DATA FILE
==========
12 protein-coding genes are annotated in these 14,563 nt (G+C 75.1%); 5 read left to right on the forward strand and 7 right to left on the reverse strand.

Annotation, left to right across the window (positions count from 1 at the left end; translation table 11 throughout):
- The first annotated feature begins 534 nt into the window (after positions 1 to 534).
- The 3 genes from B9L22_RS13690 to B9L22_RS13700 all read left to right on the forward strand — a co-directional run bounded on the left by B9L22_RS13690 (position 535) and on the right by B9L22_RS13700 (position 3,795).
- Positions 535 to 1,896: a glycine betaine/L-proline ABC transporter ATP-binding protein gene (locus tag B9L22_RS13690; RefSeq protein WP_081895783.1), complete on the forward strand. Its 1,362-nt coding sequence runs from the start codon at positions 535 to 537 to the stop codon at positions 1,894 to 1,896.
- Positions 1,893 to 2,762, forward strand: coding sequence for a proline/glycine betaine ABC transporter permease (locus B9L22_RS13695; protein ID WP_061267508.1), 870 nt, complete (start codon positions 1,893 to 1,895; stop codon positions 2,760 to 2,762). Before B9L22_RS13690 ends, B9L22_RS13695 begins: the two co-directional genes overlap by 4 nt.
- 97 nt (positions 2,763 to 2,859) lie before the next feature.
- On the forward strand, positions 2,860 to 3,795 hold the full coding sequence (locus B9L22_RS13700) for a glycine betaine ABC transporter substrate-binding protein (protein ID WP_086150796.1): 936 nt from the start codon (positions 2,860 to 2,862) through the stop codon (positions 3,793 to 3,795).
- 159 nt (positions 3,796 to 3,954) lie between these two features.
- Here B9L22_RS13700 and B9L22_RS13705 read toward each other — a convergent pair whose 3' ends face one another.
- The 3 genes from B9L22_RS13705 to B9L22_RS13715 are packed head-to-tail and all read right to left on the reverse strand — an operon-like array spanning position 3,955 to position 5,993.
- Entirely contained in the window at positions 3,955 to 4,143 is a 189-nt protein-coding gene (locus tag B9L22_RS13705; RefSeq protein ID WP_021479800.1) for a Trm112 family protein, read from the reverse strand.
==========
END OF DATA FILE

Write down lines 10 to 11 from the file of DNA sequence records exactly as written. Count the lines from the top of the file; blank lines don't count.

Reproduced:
- Here B9L22_RS13700 and B9L22_RS13705 read toward each other — a convergent pair whose 3' ends face one another.
- The 3 genes from B9L22_RS13705 to B9L22_RS13715 are packed head-to-tail and all read right to left on the reverse strand — an operon-like array spanning position 3,955 to position 5,993.